Intense workouts shortly before bed found to impact sleep quality
It is well known that a physically active day can make for a better night's rest, and a new study has delved into how the timing of our workouts can lead to different results. The analysis turns up a few interesting revelations around when might be the best time to sweat it out, and suggests steering clear of late-night sessions if you want to feel rejuvenated in the morning.
The research was carried out by sleep scientists at Canada's Concordia University, who set out to fill in some of the blanks in the relationship between exercise and sleep. To so do, the researchers conducted a meta-analysis of data collected across 15 studies focusing on how single intense exercise sessions affect young and middle-aged adults in the hours leading up to bedtime.
This analysis involved weighing up different variables such as the fitness levels of the subjects and whether they were sedentary or physically active, whether the workouts were performed early or late evening, and what types of exercise they entailed.
“Overall, our analysis showed that when exercise ended two hours before bedtime, there were sleep benefits, including the promotion of sleep onset and increased sleep duration,” says study leader Emmanuel Frimpong. “On the other hand, when exercise ended less than two hours before bedtime, sleep was negatively impacted. It took longer for participants to fall asleep and sleep duration decreased.”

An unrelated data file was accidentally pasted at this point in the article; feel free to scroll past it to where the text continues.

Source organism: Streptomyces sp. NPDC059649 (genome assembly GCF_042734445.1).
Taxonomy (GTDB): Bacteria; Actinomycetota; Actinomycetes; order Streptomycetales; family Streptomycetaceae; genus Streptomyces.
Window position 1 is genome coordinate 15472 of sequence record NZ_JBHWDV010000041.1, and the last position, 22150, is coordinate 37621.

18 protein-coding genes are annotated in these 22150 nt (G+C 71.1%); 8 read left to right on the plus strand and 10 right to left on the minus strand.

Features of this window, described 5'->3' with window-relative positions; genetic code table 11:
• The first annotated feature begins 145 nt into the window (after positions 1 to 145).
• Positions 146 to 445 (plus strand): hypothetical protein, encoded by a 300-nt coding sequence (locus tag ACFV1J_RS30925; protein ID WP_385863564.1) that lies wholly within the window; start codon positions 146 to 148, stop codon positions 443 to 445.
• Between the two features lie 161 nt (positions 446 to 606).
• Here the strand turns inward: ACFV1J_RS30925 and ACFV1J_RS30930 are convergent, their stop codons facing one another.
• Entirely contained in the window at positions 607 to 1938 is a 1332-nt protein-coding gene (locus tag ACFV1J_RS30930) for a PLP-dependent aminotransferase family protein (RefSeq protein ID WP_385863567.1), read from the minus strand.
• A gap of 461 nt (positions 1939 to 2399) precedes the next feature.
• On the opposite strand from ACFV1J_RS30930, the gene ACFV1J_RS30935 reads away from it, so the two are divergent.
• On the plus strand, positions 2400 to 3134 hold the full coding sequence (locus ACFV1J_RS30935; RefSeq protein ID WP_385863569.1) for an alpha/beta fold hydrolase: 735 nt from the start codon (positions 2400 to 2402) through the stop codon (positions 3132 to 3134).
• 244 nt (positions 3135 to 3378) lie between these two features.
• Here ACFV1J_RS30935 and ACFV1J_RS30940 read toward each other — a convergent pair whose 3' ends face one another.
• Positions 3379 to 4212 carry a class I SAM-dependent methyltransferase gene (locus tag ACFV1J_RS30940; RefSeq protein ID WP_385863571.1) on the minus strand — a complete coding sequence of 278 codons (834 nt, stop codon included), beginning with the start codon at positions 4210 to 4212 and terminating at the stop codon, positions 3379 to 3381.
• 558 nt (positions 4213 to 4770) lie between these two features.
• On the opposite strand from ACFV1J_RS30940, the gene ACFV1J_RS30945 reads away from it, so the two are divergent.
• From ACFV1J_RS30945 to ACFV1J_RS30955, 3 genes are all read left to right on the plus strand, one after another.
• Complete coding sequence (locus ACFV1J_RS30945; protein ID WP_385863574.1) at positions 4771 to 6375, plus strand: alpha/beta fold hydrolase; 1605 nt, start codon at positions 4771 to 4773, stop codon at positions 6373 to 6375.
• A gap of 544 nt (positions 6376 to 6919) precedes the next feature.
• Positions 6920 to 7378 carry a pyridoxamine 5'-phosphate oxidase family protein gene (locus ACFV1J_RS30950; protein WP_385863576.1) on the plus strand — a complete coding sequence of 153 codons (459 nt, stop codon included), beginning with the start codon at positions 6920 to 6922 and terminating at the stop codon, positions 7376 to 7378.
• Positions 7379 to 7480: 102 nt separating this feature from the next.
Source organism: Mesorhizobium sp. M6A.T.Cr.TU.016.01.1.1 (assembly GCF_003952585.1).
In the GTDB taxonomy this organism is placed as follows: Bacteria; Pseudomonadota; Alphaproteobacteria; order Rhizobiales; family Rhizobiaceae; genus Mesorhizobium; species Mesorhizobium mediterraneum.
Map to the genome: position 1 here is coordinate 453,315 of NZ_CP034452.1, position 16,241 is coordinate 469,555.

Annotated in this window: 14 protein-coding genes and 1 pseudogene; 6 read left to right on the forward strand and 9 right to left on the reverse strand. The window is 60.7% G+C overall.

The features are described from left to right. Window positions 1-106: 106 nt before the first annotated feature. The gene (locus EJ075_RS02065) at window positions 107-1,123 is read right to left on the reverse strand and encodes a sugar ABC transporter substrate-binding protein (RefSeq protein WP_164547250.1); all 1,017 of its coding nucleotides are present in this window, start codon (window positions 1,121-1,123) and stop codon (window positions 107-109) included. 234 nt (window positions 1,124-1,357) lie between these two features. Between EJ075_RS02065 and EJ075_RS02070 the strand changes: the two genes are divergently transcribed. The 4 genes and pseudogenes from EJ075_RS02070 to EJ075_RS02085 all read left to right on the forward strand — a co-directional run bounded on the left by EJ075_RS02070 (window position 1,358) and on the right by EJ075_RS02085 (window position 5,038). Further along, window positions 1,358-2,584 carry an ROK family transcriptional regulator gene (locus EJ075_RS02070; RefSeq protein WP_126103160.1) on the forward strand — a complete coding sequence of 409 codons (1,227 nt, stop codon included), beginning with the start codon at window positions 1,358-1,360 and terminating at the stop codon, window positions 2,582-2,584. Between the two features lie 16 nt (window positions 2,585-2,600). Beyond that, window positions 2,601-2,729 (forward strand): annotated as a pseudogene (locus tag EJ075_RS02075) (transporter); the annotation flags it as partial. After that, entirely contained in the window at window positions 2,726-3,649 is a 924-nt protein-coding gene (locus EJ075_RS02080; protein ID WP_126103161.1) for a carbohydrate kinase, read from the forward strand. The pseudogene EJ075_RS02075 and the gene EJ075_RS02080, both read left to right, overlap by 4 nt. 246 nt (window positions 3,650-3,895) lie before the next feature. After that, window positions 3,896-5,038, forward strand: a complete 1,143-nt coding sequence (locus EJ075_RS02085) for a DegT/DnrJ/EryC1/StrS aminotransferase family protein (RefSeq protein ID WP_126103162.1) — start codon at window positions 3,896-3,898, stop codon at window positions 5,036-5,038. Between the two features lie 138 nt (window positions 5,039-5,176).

Other useful tidbits from the team's analysis include the finding that cycling was the type of exercise that brought the most benefits in promoting sleep onset and deep sleep, and that high-intensity workouts of between 30 and 60 minutes were most beneficial for onset and sleep duration. One interesting takeaway was that high-intensity exercise, regardless of when it took place in the evening, did lead to a slight decrease in the rapid-eye-movement (REM) stage of sleep.
“Based on our review, for healthy, young and middle-aged adults with no history of sleep disorders, evening exercises should be performed in the early evening if possible,” says Frimpong. “Individuals should also keep to a consistent exercise schedule, as exercising at different times of the evening could cause sleep disturbances. Individuals should also consider whether they are morning people or evening people. High intensity exercise performed late in the evening can result in sleep disturbance for morning-type people."
The research was published in the journal Sleep Medicine Reviews.
Source: Concordia University